Via the LazyWeb convention, I expect reasonable, informed, and quick answers to most any question. Where I used to use Google, I now use Twitter for questions, because not only do I get the answer, I also get the opinion. And sometimes I get my world rocked with random, psychic, off-the-cuff, tangential information that Google will never give me because Google doesn’t know who I am.

My own use of Twitter is more prosaic, granted. I’ve had conversations on it, I’ve asked questions (and gotten responses), and I’ve learned a few interesting things. Mostly, though, it’s where the minutiae of my life ends up going these days: stuff that I’d like to share but not enough to write a journal post about.

This does leave me wondering what to actually write about here. I’ve done essays on occasion and I suspect I still will. I’ve sometimes tried to start other blogs elsewhere—a link blog, a tech blog, a political blog (twice)—and all of them have been false starts. I may try to resurrect the link blog, but, y’know, I may not. Tech stuff might as well go here. Political stuff I tend to be reticent to get into. I’m interested in discussing politics but not so much arguing politics; attempts to merely talk about current events a few years back left me feeling rather singed. Besides, looking for things to be outraged about has decidedly limited appeal.

At any rate, I’d like to commit to writing something weekly, but I’m not going to—not yet, at least.

What’s been going on? Work, mostly, and mostly office work. I haven’t gotten appreciably farther on Gift of Fire, nor on the new Claw & Quill software. At the beginning of the month I visited [livejournal.com profile] shaterri, [livejournal.com profile] quarrel and [livejournal.com profile] ladyperegrine in Seattle, which was a wonderful if slightly whirlwind visit. (I have a photo album of that you can visit if you’re so inclined: “Seattle” is the main one, with a food porn type one of the visit to The Herbfarm taken on the iPhone.) Starting tomorrow evening, my mother will be in town to visit for the long weekend; we’ll be staying in Emeryville for no specific reason other than availability and the likelihood of exploring some of the Oakland area, which actually has a lot of interesting there there.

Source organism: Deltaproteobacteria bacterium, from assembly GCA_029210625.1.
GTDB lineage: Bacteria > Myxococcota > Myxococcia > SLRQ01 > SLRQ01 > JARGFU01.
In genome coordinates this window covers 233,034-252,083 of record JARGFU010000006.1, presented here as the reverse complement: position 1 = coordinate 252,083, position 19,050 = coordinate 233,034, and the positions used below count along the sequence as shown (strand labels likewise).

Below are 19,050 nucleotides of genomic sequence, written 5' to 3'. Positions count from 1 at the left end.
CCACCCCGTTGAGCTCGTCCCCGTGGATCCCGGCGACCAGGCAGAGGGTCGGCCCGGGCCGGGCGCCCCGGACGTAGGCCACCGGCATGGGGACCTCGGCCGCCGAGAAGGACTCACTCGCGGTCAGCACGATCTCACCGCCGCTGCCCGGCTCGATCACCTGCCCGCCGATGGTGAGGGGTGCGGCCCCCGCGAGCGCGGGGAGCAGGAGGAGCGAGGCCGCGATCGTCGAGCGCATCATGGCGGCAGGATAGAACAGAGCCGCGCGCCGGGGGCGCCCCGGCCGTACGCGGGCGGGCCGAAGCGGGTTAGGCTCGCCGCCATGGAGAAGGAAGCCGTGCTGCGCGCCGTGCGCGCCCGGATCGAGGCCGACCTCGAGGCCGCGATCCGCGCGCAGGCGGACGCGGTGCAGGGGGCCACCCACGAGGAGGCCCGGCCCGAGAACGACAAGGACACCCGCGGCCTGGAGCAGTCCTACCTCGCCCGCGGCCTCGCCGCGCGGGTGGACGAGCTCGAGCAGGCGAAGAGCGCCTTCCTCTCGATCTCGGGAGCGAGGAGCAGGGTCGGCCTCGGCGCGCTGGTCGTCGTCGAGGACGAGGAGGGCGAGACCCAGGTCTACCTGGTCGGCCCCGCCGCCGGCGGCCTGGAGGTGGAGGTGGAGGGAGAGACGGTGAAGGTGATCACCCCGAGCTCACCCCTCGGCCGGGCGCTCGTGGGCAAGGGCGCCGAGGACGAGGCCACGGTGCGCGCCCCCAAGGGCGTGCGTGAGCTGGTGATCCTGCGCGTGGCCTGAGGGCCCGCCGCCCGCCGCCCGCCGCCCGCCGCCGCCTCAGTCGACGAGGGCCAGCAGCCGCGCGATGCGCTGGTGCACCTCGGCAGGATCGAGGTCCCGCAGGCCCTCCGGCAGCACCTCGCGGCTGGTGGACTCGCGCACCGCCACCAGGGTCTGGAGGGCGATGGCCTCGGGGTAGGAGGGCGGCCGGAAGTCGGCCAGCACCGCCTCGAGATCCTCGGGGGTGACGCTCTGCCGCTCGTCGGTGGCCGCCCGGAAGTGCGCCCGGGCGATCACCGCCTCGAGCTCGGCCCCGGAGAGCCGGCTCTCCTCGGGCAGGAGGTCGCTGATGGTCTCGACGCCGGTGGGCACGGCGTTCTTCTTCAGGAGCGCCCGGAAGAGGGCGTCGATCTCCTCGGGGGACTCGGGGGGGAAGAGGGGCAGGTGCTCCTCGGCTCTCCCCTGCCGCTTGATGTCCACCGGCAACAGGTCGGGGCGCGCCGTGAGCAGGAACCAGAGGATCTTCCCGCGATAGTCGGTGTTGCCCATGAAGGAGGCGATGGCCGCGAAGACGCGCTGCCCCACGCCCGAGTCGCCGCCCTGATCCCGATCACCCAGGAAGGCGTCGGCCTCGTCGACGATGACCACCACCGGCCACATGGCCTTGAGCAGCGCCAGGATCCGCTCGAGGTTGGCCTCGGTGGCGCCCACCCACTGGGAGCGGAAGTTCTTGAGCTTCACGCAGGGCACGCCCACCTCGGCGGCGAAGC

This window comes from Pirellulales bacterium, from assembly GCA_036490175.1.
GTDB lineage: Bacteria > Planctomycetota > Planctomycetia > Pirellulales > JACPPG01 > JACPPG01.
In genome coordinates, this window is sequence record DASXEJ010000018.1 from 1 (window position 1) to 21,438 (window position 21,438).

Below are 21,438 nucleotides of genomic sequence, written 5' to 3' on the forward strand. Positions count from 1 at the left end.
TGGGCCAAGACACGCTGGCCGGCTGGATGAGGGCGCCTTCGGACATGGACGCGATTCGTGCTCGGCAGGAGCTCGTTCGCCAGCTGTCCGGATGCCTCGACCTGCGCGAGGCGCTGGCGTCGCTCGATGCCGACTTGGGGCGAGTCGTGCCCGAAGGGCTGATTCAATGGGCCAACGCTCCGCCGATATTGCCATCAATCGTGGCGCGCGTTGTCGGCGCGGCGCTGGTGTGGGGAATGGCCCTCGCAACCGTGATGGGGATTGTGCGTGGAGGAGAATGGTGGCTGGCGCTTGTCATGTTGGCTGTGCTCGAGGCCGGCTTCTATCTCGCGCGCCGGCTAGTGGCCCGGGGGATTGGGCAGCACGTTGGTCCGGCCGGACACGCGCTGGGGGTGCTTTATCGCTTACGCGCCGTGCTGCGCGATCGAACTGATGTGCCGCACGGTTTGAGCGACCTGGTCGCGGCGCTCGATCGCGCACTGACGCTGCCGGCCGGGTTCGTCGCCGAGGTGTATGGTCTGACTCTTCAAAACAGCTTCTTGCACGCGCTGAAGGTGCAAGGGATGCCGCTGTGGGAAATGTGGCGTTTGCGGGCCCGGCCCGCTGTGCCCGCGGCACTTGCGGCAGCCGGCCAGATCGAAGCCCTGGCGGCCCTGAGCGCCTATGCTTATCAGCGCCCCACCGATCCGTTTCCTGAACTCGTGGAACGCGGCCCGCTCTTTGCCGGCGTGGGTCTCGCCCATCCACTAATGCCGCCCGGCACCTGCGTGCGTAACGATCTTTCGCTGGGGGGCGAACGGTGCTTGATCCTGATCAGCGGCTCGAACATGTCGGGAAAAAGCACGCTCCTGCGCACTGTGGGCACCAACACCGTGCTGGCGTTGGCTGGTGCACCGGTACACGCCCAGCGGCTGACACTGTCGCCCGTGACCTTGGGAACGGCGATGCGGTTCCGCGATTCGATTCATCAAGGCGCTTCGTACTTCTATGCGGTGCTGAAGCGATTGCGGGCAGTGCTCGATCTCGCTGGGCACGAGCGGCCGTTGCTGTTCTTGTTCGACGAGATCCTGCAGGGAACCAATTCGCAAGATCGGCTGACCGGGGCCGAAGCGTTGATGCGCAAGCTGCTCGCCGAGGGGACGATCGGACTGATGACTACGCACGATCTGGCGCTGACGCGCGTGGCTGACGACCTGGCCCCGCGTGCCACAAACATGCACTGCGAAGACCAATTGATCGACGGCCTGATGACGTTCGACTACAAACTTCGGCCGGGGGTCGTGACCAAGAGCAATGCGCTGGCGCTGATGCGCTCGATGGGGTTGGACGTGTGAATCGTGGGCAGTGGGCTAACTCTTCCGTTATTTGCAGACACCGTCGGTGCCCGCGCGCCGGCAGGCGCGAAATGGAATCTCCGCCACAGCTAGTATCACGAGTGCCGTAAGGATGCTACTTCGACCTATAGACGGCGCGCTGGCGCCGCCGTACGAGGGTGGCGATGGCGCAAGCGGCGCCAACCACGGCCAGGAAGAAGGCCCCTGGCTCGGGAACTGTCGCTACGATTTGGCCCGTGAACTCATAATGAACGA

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In about 30 hours, I’ll be leaving for a whirlwind trip to Seattle to visit a couple friends. To friends also in that area I haven’t gotten in touch with yet, which is a fairly large number, I do apologize: I’m not kidding about the whirlwind part. I’ll be driving to the airport directly from the office tomorrow, and driving directly from the airport to the office on Monday morning, and Saturday and Sunday plans are pretty much being put together by others. If I can, I’ll come back to the Seattle area sometime for a week, or at least a long weekend.

The reason for this whirlwind-ness is the cloud to the silver lining of gainful employment: fewer vacation days, unless I’m allowed to just take some off without pay. As I’m planning a trip to Eurofurence (insert glance in [livejournal.com profile] cheetah_spotty’s direction), that’s going to be five or six days chewed off right there; given other smaller trips I’m planning, I’m likely to bump into my 10-day holiday allotment as it is.

This does bring up another issue: this is likely to be the first Anthrocon since 1998’s that I’ve missed. Boo hiss! I don’t think it can be helped, though. I’m hanging onto my AC hotel reservation for the nonce and keeping a search on plane tickets running in case a Really Good Deal (ha!) happens, but between travel costs and travel time I suspect I’m going to have to table plans this year. As they say: more info as it develops.

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I have about an hour at the airport before my first flight, so I’ve commandeered an outlet and am taking the time to do a little catching up here.